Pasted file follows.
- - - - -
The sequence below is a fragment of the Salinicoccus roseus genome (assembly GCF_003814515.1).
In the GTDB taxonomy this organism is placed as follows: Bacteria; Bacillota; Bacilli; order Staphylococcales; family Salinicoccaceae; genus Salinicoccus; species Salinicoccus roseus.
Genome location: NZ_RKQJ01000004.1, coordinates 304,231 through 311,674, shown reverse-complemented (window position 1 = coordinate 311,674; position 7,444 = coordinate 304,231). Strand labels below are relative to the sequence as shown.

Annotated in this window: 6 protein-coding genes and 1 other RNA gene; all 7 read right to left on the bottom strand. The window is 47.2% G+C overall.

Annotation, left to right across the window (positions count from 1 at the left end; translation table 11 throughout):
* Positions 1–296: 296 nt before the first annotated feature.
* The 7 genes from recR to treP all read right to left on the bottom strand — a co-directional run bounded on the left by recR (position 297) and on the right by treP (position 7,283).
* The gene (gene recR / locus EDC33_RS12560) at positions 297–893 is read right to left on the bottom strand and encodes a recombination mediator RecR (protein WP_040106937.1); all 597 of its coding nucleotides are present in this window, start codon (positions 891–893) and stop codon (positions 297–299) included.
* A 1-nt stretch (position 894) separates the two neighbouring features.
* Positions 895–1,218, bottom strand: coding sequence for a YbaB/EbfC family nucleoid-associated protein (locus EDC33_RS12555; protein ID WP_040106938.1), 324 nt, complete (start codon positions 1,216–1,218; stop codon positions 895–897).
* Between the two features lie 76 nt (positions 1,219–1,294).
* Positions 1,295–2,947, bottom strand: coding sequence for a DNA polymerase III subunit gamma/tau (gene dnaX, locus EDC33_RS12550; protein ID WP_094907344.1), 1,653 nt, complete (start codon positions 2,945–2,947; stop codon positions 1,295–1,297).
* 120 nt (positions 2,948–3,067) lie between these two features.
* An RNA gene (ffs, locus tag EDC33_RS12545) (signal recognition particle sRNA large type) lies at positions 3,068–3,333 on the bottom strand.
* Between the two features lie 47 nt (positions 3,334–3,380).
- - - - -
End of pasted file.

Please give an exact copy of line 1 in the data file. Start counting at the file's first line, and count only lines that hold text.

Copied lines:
The sequence below is a fragment of the Salinicoccus roseus genome (assembly GCF_003814515.1).